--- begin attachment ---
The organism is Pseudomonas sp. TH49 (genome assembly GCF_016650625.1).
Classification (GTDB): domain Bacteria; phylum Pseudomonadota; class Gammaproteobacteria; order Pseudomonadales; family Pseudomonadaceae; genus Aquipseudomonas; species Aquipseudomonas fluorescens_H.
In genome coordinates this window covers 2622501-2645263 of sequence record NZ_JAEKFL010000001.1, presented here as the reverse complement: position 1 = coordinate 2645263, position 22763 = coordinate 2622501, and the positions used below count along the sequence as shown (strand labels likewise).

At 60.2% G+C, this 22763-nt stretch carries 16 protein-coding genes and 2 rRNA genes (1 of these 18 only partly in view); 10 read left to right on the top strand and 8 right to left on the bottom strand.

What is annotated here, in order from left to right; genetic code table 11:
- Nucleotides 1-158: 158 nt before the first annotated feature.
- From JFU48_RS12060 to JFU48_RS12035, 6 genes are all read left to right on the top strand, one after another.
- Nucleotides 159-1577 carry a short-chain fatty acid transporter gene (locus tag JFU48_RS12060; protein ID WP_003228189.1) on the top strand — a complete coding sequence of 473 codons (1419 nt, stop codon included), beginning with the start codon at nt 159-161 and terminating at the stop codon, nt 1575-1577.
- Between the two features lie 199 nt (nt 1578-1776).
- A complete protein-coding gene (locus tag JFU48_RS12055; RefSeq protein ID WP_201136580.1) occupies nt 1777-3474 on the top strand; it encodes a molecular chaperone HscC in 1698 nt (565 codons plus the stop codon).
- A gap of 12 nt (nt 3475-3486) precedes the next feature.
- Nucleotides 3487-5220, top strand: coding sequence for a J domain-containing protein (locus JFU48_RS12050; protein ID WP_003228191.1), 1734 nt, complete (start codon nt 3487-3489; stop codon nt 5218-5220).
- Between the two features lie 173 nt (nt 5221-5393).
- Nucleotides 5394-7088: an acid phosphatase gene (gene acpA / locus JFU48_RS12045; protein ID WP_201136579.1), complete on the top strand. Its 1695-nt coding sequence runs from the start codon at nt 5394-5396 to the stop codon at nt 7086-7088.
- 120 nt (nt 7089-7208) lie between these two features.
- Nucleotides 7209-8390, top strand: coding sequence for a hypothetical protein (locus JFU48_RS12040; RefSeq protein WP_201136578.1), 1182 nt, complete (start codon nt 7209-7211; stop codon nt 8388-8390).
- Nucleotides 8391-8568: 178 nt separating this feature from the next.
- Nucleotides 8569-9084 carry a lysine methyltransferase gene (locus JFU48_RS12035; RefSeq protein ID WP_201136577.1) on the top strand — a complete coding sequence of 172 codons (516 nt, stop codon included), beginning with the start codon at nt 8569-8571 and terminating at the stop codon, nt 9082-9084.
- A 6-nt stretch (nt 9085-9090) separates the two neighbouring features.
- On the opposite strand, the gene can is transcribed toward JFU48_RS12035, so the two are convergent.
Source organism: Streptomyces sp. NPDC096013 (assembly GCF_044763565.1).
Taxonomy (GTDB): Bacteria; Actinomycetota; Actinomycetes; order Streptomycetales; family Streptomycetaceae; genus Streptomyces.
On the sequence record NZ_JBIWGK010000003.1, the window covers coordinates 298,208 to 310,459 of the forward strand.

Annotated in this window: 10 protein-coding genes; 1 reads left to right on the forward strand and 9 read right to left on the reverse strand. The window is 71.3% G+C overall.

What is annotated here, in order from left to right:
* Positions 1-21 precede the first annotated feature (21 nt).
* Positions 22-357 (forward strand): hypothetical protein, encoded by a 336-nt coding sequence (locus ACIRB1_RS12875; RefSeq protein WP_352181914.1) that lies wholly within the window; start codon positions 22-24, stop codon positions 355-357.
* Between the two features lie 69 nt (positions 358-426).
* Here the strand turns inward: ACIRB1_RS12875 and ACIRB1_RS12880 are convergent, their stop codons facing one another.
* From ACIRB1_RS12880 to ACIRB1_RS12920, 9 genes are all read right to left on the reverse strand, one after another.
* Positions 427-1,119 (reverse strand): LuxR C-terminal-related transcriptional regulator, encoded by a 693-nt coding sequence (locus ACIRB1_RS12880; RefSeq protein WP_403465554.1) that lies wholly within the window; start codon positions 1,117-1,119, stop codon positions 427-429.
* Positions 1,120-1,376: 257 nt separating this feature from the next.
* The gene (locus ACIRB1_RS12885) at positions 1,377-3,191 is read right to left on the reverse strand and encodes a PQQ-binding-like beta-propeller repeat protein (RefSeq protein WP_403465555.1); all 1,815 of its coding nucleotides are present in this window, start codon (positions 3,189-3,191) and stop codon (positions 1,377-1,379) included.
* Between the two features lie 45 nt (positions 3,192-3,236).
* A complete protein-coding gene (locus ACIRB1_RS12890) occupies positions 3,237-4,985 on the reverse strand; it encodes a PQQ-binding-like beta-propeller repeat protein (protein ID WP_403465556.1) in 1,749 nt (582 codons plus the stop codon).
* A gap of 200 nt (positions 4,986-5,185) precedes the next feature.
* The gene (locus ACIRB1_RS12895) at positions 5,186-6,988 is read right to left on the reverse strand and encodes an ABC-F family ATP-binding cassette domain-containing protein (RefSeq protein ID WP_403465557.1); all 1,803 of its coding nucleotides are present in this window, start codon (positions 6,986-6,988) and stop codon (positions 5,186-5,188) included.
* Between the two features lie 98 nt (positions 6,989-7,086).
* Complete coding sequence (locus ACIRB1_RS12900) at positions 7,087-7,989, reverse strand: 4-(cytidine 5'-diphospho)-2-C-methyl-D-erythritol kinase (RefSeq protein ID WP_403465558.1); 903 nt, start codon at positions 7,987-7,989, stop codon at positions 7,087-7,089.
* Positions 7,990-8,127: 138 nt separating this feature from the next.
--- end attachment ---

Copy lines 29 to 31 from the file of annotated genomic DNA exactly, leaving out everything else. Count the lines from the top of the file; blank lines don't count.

* Here the strand turns inward: ACIRB1_RS12875 and ACIRB1_RS12880 are convergent, their stop codons facing one another.
* From ACIRB1_RS12880 to ACIRB1_RS12920, 9 genes are all read right to left on the reverse strand, one after another.
* Positions 427-1,119 (reverse strand): LuxR C-terminal-related transcriptional regulator, encoded by a 693-nt coding sequence (locus ACIRB1_RS12880; RefSeq protein WP_403465554.1) that lies wholly within the window; start codon positions 1,117-1,119, stop codon positions 427-429.